I was assigned this story through the Critique Circle email. Personally, I think critiques should only be given by contest winners. But I want to get feedback on my story so I can improve, and this is the hoop I have to jump through to do that. So I'll give it a try. What I liked about the story: The dialogue was very well-written and engaging. I'm not sure if Barney is a real person or not, but his character was extremely well-developed. I could see him saying those witty words in my head as if he were right here beside me. I found it impo...


Andrew Audibert
20:21 Apr 21, 2022

Hi, Michael. Thank you for the feedback. I perfectly understand where you're coming from. I think the intention was to create something that was a quick, fun read. If there was a "purpose" to the broader piece, maybe you can argue that it's meant as a satire aimed at 1) the ludicrous number of podcasts there are nowadays and 2) the amount of attention we give to things like "the pet rater" that would have been scoffed at years ago. I appreciate how a more traditional narrative (or a more concerted effort to evoke a more narrative structure) ...


Show 0 replies
Show 1 reply
Jeannette Miller
15:55 Apr 16, 2022

I like the set up for this, the premise is solid, and the dialogue is super funny. It definitely reads like a transcript (which you stated in the beginning) which keeps it from being more of a story. It's super clever and well written but it gives me nothing to connect to, if that makes sense. You're fantastic with dialogue and pacing. I look forward to reading more of your stories :)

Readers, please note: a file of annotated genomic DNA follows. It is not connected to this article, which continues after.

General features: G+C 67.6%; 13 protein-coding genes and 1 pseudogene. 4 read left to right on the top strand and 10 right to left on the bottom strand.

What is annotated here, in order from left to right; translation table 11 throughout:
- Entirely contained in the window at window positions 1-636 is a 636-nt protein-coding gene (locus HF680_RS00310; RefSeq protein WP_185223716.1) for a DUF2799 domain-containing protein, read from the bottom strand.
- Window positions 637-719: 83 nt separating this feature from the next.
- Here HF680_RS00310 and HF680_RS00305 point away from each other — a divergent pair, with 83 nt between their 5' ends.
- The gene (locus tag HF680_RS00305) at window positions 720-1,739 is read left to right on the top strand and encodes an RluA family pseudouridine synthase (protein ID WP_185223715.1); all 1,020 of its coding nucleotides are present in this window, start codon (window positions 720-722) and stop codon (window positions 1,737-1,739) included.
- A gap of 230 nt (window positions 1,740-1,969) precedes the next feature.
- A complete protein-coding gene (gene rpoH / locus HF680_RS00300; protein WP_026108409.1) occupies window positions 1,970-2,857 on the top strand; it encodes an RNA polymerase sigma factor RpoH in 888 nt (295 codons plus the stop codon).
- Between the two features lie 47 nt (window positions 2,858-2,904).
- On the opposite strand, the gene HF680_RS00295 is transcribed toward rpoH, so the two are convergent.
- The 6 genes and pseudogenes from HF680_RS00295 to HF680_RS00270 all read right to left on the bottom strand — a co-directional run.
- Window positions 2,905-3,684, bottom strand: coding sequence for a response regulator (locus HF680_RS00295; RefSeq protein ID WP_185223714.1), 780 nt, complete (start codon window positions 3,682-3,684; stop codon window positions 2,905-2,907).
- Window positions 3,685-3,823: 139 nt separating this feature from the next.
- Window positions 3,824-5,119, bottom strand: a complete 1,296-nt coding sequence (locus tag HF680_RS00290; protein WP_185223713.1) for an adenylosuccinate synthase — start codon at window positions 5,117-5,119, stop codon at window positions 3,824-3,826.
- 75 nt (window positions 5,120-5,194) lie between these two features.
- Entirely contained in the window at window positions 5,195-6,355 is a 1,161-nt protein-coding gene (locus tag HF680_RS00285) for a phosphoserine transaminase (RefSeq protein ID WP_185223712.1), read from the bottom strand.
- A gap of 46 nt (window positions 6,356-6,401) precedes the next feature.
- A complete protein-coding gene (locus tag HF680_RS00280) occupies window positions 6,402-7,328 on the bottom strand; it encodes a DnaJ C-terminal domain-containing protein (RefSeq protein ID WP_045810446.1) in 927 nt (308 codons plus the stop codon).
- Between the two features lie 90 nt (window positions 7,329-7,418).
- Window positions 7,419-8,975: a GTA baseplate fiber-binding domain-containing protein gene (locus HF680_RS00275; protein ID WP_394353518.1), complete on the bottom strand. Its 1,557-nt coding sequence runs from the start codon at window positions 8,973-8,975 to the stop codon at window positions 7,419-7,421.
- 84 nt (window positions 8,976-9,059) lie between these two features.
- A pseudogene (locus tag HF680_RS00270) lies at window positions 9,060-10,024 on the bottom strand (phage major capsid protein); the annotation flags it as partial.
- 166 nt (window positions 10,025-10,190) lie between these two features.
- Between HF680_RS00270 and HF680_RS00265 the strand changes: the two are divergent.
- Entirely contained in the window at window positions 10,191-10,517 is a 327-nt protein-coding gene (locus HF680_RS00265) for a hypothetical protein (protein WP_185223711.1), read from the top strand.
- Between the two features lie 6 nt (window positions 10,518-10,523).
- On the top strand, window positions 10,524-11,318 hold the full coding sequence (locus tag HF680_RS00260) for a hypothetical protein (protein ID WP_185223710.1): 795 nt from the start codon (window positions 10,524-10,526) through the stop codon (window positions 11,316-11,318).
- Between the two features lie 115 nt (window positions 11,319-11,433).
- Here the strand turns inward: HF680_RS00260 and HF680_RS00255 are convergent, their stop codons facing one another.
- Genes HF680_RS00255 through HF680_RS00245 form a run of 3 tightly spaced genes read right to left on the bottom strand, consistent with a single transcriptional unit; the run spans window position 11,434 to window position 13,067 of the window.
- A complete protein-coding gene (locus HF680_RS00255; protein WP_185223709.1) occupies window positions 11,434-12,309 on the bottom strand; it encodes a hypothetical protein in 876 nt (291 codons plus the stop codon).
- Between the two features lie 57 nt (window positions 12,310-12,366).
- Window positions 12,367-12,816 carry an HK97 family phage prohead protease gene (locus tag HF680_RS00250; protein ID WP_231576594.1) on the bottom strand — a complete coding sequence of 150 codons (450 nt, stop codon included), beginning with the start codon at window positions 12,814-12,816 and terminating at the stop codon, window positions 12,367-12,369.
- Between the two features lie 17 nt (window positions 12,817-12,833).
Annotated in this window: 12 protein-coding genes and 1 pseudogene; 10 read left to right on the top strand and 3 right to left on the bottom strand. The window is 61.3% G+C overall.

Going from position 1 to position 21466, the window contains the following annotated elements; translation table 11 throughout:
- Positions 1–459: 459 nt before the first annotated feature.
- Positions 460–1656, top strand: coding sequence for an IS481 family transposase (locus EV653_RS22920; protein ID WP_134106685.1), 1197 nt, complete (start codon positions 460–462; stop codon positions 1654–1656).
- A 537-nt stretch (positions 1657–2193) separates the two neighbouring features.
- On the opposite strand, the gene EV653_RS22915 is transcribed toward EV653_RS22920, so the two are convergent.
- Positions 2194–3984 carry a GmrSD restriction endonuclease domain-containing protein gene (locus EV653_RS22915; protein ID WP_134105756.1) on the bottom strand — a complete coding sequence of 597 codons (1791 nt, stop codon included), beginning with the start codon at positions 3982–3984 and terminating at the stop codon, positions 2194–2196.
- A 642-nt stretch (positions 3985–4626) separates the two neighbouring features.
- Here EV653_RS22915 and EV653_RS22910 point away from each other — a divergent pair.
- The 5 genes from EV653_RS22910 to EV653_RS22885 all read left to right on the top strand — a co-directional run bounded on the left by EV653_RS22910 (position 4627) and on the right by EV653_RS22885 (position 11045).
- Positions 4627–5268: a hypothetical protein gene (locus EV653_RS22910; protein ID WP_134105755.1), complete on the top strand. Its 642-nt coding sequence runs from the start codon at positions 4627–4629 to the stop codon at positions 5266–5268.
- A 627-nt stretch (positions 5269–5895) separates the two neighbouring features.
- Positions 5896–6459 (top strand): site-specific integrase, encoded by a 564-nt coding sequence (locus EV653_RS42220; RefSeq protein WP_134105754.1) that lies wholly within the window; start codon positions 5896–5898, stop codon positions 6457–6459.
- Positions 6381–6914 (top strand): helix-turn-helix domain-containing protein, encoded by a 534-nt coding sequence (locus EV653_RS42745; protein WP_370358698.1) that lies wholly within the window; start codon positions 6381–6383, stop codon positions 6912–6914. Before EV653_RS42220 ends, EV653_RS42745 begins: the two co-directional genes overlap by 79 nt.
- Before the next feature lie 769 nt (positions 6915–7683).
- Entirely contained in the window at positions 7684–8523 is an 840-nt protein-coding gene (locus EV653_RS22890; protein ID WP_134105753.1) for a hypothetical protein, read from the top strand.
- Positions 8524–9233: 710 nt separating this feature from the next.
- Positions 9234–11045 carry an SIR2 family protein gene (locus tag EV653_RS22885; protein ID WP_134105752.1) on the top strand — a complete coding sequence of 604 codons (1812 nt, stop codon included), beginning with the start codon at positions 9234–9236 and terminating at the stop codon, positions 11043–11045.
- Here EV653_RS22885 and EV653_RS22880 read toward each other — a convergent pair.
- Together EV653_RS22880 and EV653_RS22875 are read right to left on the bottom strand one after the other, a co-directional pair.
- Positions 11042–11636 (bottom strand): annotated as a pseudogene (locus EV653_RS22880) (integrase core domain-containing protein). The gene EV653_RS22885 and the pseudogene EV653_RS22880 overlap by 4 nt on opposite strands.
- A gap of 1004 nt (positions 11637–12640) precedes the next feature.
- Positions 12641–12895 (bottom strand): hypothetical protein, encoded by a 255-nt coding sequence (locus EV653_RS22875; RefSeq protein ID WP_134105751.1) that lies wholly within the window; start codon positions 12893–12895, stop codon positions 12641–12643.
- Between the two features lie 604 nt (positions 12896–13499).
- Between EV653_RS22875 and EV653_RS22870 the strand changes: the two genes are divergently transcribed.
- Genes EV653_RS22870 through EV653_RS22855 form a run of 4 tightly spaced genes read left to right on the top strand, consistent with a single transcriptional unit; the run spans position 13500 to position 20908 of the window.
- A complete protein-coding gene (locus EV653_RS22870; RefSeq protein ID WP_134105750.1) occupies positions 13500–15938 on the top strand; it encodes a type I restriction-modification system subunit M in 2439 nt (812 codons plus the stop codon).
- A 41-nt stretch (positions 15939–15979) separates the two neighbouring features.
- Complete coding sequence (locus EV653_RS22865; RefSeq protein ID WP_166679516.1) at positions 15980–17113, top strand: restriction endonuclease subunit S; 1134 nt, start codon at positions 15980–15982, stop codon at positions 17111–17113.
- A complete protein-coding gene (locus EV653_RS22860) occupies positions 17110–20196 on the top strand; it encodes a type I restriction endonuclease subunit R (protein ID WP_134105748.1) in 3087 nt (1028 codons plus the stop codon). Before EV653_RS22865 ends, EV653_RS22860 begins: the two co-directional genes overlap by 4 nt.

Andrew Audibert
16:08 Apr 16, 2022

Thank you! I'm glad you enjoyed it. When you say, "nothing to connect to," do you mean some kind of narrative hook? Thank you for the feedback!


Jeannette Miller
16:21 Apr 16, 2022

Yeah, sorry, I should've been more clear. Both characters are well written but we don't get to know either of them very well in this format. A narrative angle would give the reader a chance to get inside the pet rater's head a little bit or even the interviewer, depending on who's perspective you thought was more interesting. Give something to relate to, empathize with, or despise :) I forgot to tell you! "it’s nearly impossible to tell his early videos apart from his recent work" is GOLD. I almost choked, haha.


Andrew Audibert
16:41 Apr 16, 2022

I totally get what you're saying. And thanks again, Jeanette! I'm glad to know you found it entertaining. It's difficult to get a sense of whether something is honestly funny or if I'm just in my own head (my wife is great for letting me know when that happens!)


Jeannette Miller
16:53 Apr 16, 2022

I feel you. I think the plays I write are hilarious but I never really know until I hear people laugh. Of course, it helps to have a good director who gets it.


Andrew Audibert
16:54 Apr 16, 2022

Definitely. Here's to making ourselves laugh!


Show 0 replies
Show 1 reply
Show 1 reply
Show 1 reply
Show 1 reply
Show 1 reply
RBE | We made a writing app for you (photo) | 2023-02

We made a writing app for you

Yes, you! Write. Format. Export for ebook and print. 100% free, always.